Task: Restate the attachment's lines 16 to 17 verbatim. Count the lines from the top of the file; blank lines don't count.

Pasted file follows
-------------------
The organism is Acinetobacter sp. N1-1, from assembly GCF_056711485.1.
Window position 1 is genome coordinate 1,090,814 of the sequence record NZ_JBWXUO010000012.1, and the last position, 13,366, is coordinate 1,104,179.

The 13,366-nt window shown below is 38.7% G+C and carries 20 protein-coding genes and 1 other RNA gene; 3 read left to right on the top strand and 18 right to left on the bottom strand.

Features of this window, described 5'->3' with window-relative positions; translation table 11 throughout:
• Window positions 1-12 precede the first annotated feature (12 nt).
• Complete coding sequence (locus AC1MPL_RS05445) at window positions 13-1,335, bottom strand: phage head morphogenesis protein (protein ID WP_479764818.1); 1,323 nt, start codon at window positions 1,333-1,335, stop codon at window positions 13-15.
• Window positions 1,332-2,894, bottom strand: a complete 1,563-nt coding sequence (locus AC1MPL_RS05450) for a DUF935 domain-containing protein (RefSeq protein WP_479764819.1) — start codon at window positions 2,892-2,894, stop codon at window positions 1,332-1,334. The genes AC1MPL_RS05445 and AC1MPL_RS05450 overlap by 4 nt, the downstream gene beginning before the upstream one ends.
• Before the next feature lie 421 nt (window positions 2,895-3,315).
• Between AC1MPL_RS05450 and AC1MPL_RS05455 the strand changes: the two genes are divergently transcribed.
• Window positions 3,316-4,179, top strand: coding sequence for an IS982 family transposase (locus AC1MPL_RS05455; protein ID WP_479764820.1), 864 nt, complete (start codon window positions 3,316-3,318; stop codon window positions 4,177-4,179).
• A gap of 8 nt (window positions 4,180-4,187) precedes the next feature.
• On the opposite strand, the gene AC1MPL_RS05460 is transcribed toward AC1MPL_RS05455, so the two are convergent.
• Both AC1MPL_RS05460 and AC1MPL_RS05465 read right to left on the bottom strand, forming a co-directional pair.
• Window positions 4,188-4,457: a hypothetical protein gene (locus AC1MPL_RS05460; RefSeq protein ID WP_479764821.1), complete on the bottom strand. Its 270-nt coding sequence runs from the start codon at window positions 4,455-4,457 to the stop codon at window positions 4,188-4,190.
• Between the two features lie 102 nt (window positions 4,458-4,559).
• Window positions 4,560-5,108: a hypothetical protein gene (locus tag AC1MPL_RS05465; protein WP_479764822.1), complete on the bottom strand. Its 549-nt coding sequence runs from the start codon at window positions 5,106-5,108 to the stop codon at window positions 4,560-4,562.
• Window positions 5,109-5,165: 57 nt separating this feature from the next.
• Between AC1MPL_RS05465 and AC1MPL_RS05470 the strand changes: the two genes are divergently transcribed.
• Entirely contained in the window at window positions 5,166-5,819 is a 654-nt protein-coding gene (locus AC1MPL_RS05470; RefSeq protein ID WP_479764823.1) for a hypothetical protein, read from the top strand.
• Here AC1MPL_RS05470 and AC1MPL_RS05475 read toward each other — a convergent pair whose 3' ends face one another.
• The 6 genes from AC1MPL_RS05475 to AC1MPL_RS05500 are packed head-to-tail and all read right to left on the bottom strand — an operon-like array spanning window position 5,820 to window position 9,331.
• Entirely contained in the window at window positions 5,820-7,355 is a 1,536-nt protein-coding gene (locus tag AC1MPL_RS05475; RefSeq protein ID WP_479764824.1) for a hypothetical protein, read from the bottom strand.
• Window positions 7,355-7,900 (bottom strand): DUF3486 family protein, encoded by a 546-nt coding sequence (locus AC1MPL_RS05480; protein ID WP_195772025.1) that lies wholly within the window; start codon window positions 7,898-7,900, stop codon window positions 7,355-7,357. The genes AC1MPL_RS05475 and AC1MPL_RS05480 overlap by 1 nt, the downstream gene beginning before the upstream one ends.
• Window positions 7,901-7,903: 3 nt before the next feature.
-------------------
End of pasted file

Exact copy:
• Window positions 4,560-5,108: a hypothetical protein gene (locus tag AC1MPL_RS05465; protein WP_479764822.1), complete on the bottom strand. Its 549-nt coding sequence runs from the start codon at window positions 5,106-5,108 to the stop codon at window positions 4,560-4,562.
• Window positions 5,109-5,165: 57 nt separating this feature from the next.